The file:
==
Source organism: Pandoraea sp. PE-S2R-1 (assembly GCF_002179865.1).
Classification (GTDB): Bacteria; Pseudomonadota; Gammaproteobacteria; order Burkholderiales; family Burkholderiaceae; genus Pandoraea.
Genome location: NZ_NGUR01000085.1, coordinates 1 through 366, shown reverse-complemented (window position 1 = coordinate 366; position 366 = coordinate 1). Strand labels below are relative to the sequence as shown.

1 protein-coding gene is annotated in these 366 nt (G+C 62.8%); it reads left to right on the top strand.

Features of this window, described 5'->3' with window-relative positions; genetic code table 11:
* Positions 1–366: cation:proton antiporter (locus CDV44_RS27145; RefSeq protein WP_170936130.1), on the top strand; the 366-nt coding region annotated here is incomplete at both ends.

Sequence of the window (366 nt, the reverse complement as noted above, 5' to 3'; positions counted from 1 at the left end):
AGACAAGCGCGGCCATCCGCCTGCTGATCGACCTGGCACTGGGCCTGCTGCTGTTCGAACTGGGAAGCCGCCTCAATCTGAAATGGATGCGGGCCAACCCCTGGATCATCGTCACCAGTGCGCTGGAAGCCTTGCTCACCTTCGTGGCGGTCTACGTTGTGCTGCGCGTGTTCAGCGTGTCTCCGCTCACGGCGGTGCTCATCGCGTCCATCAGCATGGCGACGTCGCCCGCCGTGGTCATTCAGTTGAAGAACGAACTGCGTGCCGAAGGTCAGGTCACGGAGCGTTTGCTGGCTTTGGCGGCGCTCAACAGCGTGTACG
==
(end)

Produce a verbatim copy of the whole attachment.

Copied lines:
Source organism: Pandoraea sp. PE-S2R-1 (assembly GCF_002179865.1).
Classification (GTDB): Bacteria; Pseudomonadota; Gammaproteobacteria; order Burkholderiales; family Burkholderiaceae; genus Pandoraea.
Genome location: NZ_NGUR01000085.1, coordinates 1 through 366, shown reverse-complemented (window position 1 = coordinate 366; position 366 = coordinate 1). Strand labels below are relative to the sequence as shown.

1 protein-coding gene is annotated in these 366 nt (G+C 62.8%); it reads left to right on the top strand.

Features of this window, described 5'->3' with window-relative positions; genetic code table 11:
* Positions 1–366: cation:proton antiporter (locus CDV44_RS27145; RefSeq protein WP_170936130.1), on the top strand; the 366-nt coding region annotated here is incomplete at both ends.

Sequence of the window (366 nt, the reverse complement as noted above, 5' to 3'; positions counted from 1 at the left end):
AGACAAGCGCGGCCATCCGCCTGCTGATCGACCTGGCACTGGGCCTGCTGCTGTTCGAACTGGGAAGCCGCCTCAATCTGAAATGGATGCGGGCCAACCCCTGGATCATCGTCACCAGTGCGCTGGAAGCCTTGCTCACCTTCGTGGCGGTCTACGTTGTGCTGCGCGTGTTCAGCGTGTCTCCGCTCACGGCGGTGCTCATCGCGTCCATCAGCATGGCGACGTCGCCCGCCGTGGTCATTCAGTTGAAGAACGAACTGCGTGCCGAAGGTCAGGTCACGGAGCGTTTGCTGGCTTTGGCGGCGCTCAACAGCGTGTACG